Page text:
” … you have to respect the culture’s power to suck you in.  If you want to write about it, you can’t be up to your neck in it. You can’t hang out with celebrities being shot by paparazzi.  You have to be more careful.”

David Foster Wallace

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Detachment.  Not an easy trick for a social being.  But the culture, any culture – and particularly mass culture – can “suck you in” or make you merely an object of its destruction.  Detachment, then, employs the strength of solitude. Thank God, we are made for solitude and social existence.  Perhaps this is the vital temperature gauge.  Sometimes social and sometimes solitary.  One or the other in seasons of confusion and destruction, or those all-to-brief interludes of peace and tranquility.  Yes, the seasons of destruction seem longer now and closer to us.

Destruction.  Remember the demonic Charles Manson who sent impressionable others to murder?  Remember his words, “Of course I’m crazy.  I’m completely insane.  But before, it meant something.  Now everyone is crazy.”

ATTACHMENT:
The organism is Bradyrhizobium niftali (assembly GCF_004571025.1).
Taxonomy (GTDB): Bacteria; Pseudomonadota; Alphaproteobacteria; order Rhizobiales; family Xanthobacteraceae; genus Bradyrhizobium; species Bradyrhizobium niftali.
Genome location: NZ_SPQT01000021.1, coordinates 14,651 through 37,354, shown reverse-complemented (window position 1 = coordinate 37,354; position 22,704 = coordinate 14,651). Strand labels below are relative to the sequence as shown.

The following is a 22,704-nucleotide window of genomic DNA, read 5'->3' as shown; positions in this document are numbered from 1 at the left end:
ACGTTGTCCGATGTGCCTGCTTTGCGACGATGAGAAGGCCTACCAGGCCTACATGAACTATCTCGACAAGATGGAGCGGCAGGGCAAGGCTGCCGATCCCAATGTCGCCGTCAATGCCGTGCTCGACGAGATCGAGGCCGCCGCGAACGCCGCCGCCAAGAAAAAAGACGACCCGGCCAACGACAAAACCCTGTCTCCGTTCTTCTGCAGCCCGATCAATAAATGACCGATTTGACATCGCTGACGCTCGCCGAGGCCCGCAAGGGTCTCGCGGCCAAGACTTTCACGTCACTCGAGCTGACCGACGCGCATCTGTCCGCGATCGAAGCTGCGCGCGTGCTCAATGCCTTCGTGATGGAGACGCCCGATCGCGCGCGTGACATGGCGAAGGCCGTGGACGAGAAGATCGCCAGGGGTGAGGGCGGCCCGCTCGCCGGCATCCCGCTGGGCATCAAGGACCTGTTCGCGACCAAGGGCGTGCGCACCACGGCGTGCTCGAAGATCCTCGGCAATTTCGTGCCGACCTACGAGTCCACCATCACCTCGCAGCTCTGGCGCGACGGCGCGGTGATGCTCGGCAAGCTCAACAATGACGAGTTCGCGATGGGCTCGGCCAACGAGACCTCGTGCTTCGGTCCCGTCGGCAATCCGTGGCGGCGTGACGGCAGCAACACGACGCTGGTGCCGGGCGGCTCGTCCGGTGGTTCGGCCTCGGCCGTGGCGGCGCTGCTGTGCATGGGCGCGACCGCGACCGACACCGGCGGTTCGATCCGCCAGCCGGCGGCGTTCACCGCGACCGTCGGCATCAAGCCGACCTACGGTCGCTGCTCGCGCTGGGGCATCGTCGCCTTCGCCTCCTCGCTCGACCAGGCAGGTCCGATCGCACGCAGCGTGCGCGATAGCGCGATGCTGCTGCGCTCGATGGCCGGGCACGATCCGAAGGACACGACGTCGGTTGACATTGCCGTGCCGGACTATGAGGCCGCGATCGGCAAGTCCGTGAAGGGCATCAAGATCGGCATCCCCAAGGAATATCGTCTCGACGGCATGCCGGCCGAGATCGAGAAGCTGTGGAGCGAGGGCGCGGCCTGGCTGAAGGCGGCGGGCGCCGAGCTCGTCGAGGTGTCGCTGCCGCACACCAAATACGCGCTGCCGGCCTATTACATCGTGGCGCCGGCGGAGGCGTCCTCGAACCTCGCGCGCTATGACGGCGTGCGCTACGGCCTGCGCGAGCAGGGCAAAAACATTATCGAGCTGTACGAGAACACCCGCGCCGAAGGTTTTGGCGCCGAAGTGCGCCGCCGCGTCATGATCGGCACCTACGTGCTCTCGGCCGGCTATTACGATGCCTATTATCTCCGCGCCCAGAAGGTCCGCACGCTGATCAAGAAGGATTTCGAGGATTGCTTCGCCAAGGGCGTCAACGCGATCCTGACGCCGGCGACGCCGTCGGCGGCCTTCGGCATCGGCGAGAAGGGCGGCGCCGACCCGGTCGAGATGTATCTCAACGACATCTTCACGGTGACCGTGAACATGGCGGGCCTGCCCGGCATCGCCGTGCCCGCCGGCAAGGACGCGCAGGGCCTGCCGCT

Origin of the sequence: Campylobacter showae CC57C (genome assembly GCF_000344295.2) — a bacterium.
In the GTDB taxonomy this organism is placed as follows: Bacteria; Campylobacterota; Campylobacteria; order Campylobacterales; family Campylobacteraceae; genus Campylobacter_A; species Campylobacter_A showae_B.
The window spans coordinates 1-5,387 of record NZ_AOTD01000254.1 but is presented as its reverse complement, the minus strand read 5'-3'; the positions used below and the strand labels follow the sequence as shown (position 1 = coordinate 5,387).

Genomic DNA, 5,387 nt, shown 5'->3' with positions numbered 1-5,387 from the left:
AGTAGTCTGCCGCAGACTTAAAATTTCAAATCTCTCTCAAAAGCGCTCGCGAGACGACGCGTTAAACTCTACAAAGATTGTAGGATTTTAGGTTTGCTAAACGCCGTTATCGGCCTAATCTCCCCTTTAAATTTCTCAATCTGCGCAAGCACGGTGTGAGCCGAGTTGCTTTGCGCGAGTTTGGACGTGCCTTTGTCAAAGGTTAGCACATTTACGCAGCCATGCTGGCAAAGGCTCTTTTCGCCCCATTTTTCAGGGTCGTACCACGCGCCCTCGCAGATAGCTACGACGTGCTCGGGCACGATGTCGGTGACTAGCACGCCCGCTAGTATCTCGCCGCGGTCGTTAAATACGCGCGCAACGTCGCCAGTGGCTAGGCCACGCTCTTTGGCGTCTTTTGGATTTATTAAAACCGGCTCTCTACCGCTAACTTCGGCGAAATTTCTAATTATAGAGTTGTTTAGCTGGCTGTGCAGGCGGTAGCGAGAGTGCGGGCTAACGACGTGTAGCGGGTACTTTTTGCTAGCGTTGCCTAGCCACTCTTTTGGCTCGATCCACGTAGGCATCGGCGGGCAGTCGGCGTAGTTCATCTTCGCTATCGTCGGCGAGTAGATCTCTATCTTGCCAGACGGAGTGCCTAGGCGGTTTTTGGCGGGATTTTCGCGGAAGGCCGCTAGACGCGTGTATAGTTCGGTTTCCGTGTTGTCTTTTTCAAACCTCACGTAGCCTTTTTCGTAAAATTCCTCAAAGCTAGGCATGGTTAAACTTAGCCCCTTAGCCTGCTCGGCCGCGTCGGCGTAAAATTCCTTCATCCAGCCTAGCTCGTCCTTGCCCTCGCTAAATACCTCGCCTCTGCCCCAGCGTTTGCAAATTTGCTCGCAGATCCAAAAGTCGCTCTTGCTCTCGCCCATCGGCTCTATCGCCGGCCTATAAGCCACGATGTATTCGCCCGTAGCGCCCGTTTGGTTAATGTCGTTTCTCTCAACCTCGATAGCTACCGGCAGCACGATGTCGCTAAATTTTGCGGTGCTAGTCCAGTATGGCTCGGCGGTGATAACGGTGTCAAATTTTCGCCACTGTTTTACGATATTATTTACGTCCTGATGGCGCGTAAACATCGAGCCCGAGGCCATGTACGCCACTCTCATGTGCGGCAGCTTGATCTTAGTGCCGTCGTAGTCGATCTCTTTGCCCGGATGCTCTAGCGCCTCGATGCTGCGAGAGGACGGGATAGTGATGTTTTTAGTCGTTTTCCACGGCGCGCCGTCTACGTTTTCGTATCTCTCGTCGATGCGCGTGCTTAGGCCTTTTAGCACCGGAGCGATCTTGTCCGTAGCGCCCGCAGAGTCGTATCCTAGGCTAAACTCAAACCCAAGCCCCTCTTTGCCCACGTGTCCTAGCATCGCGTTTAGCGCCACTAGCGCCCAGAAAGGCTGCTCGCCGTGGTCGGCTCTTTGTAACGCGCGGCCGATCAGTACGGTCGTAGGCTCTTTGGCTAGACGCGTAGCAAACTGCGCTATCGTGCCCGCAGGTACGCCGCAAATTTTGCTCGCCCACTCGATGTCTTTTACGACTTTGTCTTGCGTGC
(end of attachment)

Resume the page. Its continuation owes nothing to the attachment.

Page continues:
Well, not “everyone,” but far too many.  There are simply too many personal encounters and too much visual evidence.  Crazy in high places, not low.  Mass culture is like that.  Its images matter.  Without care, you become what is most unbecoming.

Novelist Don Dellio has the keen eye of an observer.  He notes, “You become a consumer of antisocial acts in a way that … you buy a hot dog …”  Mass culture.  It can deconstruct and destroy without a wrinkle of self-doubt or remorse.

Mass culture.  In Czeslaw Milosz’s The Captive Mind he discusses how Polish army officers who were exiled to the Soviet Union under the German-Russian Non-Aggression Pact were murdered by the Soviets because, as members of the Polish intelligentsia, they “obstructed the way of the revolution that was to be imposed on Poland” and then Milosz explains: “Communism recognizes that rule over men’s minds is the key to rule over an entire country, the word is the cornerstone of this system.”  Yes, too close today for comfort.  But for Word, we are despaired.

Word.  Ah, this is where Christ comes in.  The indispensable, eternal, supreme, Divine counterpoint:

 “In the beginning was the Word, and the Word was with God, and the Word was God.” (Jn 1:1)

Destruction and Mass Culture.  Detachment.  Solitude and Christ.

Christ – more now than ever.  Christ.  Christ.  Christ.